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Brazil has a consolidated democracy, based on sound institutions, with a stable political environment that guarantees individual rights. With more than five centuries of history, the country combines a high degree of institutional, political and economic maturity with an immense potential for growth and investment.

Over the past 20 years, democratic stability has prevailed and the country has gone through six regular presidential elections. In the 2010 elections, the country elected a female president for the first time in its history.

Social citizenship and freedom of speech and press are essential components of Brazilian democracy, along with a foreign policy that advocates peace, development, human rights, multilateralism and South-American integration.



Brazil is a federal presidential republic and constitutional democracy. Since a return to democracy in the early 1980s, Brazil has sought to improve accountability and ensure a strict separation of powers between the executive, legislative and judicial branches. In 1988, Brazil adopted a new Constitution, which is Brazil’s highest law of the country. The Constitution enshrines liberal democracy in Brazil.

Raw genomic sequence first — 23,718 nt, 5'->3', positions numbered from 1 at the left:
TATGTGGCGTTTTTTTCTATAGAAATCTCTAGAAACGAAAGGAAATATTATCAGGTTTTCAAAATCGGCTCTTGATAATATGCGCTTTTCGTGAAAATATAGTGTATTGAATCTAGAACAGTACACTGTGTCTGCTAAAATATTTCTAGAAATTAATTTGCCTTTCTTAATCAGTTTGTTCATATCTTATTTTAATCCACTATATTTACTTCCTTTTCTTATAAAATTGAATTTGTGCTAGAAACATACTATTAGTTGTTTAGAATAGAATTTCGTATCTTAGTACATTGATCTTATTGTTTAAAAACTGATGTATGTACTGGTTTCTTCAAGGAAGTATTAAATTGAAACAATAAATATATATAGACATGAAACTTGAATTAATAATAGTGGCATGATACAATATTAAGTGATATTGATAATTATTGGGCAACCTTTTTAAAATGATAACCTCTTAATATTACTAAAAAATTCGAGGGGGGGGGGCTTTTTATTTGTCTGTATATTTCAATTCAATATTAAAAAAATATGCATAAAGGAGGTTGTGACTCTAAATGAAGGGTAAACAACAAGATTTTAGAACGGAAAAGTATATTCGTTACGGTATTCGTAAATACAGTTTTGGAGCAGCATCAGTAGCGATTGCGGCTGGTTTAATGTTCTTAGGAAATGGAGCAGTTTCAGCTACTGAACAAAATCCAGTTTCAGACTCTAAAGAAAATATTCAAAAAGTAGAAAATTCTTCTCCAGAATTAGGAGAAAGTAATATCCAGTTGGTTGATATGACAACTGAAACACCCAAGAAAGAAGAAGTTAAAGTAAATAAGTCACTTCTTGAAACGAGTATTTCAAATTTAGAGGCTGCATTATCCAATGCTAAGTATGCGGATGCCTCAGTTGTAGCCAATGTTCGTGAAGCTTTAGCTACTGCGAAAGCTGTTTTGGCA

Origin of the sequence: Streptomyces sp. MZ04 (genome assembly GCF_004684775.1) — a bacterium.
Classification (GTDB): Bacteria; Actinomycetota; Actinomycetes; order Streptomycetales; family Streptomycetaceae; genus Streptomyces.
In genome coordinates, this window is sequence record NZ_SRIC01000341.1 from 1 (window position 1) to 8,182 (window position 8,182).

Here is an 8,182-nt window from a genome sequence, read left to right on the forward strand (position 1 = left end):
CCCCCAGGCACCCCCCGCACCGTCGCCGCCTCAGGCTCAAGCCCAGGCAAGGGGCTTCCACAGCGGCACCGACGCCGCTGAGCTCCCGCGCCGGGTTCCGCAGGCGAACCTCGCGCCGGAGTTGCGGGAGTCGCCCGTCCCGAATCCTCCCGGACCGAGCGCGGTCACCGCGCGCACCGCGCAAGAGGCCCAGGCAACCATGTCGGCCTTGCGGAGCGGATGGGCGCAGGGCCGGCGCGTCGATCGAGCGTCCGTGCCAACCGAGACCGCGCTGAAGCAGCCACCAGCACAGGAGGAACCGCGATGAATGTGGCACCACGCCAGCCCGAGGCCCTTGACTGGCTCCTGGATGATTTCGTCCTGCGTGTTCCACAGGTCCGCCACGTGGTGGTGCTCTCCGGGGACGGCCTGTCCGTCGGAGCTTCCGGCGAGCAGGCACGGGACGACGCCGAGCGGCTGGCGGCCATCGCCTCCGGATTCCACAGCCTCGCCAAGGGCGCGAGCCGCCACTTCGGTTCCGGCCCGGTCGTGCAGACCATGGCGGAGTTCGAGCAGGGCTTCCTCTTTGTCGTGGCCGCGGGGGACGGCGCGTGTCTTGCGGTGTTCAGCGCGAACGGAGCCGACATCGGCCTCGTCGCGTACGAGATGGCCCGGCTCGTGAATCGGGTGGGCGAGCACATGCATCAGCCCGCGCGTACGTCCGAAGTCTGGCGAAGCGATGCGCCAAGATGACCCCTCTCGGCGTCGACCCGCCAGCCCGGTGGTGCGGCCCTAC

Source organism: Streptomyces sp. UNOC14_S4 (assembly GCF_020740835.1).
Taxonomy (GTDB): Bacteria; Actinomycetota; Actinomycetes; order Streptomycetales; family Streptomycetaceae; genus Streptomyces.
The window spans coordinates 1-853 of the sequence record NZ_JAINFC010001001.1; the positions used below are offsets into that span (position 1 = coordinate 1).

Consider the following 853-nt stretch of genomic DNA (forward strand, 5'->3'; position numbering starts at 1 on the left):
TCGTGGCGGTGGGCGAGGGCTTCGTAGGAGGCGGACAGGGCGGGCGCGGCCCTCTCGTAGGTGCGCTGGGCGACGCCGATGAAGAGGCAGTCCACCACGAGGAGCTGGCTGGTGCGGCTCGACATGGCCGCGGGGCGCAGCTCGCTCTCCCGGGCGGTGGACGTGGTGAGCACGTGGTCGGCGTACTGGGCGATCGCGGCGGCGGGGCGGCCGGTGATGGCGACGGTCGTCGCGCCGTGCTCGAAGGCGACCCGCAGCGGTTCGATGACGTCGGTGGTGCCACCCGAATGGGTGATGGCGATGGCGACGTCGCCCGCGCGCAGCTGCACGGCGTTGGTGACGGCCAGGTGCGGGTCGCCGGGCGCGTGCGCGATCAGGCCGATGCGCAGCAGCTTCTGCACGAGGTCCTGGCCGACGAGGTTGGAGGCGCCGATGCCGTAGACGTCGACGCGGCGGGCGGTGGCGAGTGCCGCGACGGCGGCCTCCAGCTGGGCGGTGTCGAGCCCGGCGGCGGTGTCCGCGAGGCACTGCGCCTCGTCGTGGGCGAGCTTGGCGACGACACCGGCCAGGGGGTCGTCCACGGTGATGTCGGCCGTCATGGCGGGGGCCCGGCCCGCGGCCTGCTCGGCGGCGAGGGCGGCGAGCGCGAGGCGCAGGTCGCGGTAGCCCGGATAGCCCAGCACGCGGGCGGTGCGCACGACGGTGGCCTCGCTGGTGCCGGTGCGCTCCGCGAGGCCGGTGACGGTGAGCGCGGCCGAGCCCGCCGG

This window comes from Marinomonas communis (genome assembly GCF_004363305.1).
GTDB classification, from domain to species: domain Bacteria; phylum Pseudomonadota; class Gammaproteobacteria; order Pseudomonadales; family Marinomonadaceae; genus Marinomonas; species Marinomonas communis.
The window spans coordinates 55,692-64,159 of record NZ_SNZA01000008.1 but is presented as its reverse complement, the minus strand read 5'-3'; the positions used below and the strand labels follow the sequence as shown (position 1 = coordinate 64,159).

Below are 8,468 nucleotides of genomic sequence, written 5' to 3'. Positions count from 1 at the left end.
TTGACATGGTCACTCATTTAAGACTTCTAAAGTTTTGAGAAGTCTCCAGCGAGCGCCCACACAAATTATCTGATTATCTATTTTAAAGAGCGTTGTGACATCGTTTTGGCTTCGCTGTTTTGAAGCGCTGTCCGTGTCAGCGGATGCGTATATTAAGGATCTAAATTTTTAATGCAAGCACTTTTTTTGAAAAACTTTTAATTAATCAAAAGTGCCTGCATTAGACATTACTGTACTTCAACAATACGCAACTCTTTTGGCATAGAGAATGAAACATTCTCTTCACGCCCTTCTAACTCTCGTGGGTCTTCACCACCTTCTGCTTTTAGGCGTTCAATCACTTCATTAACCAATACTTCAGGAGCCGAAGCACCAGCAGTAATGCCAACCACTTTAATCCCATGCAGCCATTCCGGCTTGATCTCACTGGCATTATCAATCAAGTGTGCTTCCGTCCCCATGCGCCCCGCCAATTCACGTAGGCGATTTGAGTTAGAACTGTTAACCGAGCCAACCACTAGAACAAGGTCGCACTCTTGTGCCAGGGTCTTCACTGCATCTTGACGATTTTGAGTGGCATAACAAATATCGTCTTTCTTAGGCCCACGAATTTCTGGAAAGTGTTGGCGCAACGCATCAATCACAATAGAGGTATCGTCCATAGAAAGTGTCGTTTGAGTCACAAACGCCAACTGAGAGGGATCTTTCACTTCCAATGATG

Executive Branch

The power of the Executive Branch is vested in the President of the Republic, who is elected by direct popular vote in a two-round system, for a 4-year term, with the right to one re-election. If no candidate obtains the absolute majority of valid votes, a runoff is held with only the top two candidates. The President is responsible for appointing the Cabinet.

Legislative Branch

The Legislative power is vested in the National Congress, which is comprised of the Federal Senate (81 senators elected by majority vote for an 8-year term) and the Chamber of Deputies (513 deputies elected by proportional vote for a 4-year term).

Judicial Branch

The Judicial Branch consists of the Supreme Court (Constitutional Court); the Superior Court of Justice; Federal Regional Courts and Federal Judges; Labor Courts and Judges; Electoral Courts and Judges; Military Courts and Judges; and Courts and Judges of the States and of the Federal District. Brazil’s judiciary is independent from both the executive and legislative branches. The highest level is the Federal Supreme Court. Supreme Court Justices are appointed by the President upon vacancies arising following the retirement or death of an incumbent.

Administrative Division

26 states (Acre, Alagoas, Amapá, Amazonas, Bahia, Ceará, Espírito Santo, Goiás, Maranhão, Mato Grosso, Mato Grosso do Sul, Minas Gerais, Pará, Paraíba, Paraná, Pernambuco, Piauí, Rio de Janeiro, Rio Grande do Norte, Rio Grande do Sul, Rondônia, Roraima, Santa Catarina, São Paulo, Sergipe, and Tocantins) and the Federal District.

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